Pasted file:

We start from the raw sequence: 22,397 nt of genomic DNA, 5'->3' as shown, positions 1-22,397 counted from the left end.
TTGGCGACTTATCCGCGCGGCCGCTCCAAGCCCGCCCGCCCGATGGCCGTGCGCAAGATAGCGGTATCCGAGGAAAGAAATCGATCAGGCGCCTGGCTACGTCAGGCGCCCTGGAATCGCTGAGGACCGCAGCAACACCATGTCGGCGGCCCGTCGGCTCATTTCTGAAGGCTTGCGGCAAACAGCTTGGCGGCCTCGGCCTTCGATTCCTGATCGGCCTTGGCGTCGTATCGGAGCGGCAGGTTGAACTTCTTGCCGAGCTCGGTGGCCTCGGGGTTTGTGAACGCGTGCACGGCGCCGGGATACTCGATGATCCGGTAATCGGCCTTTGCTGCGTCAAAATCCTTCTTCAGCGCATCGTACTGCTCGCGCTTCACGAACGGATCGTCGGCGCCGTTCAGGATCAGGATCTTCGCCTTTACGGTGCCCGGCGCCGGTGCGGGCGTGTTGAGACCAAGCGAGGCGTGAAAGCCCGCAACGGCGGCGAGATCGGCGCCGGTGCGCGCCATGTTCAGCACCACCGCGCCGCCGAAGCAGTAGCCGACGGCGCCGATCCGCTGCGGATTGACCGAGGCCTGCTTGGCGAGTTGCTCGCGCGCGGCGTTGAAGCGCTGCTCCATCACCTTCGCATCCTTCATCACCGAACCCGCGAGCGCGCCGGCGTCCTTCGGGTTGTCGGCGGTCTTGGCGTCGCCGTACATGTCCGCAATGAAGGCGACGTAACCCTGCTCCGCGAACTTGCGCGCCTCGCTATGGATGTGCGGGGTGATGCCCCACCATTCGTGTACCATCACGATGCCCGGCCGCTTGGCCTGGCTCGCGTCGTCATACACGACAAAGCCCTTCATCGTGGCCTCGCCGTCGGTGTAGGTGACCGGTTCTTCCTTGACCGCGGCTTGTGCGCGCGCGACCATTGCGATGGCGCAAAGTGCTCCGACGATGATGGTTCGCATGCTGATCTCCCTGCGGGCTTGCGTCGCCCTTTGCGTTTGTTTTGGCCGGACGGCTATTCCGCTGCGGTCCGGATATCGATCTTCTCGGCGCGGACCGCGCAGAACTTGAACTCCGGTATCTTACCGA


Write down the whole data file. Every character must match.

We start from the raw sequence: 22,397 nt of genomic DNA, 5'->3' as shown, positions 1-22,397 counted from the left end.
TTGGCGACTTATCCGCGCGGCCGCTCCAAGCCCGCCCGCCCGATGGCCGTGCGCAAGATAGCGGTATCCGAGGAAAGAAATCGATCAGGCGCCTGGCTACGTCAGGCGCCCTGGAATCGCTGAGGACCGCAGCAACACCATGTCGGCGGCCCGTCGGCTCATTTCTGAAGGCTTGCGGCAAACAGCTTGGCGGCCTCGGCCTTCGATTCCTGATCGGCCTTGGCGTCGTATCGGAGCGGCAGGTTGAACTTCTTGCCGAGCTCGGTGGCCTCGGGGTTTGTGAACGCGTGCACGGCGCCGGGATACTCGATGATCCGGTAATCGGCCTTTGCTGCGTCAAAATCCTTCTTCAGCGCATCGTACTGCTCGCGCTTCACGAACGGATCGTCGGCGCCGTTCAGGATCAGGATCTTCGCCTTTACGGTGCCCGGCGCCGGTGCGGGCGTGTTGAGACCAAGCGAGGCGTGAAAGCCCGCAACGGCGGCGAGATCGGCGCCGGTGCGCGCCATGTTCAGCACCACCGCGCCGCCGAAGCAGTAGCCGACGGCGCCGATCCGCTGCGGATTGACCGAGGCCTGCTTGGCGAGTTGCTCGCGCGCGGCGTTGAAGCGCTGCTCCATCACCTTCGCATCCTTCATCACCGAACCCGCGAGCGCGCCGGCGTCCTTCGGGTTGTCGGCGGTCTTGGCGTCGCCGTACATGTCCGCAATGAAGGCGACGTAACCCTGCTCCGCGAACTTGCGCGCCTCGCTATGGATGTGCGGGGTGATGCCCCACCATTCGTGTACCATCACGATGCCCGGCCGCTTGGCCTGGCTCGCGTCGTCATACACGACAAAGCCCTTCATCGTGGCCTCGCCGTCGGTGTAGGTGACCGGTTCTTCCTTGACCGCGGCTTGTGCGCGCGCGACCATTGCGATGGCGCAAAGTGCTCCGACGATGATGGTTCGCATGCTGATCTCCCTGCGGGCTTGCGTCGCCCTTTGCGTTTGTTTTGGCCGGACGGCTATTCCGCTGCGGTCCGGATATCGATCTTCTCGGCGCGGACCGCGCAGAACTTGAACTCCGGTATCTTACCGA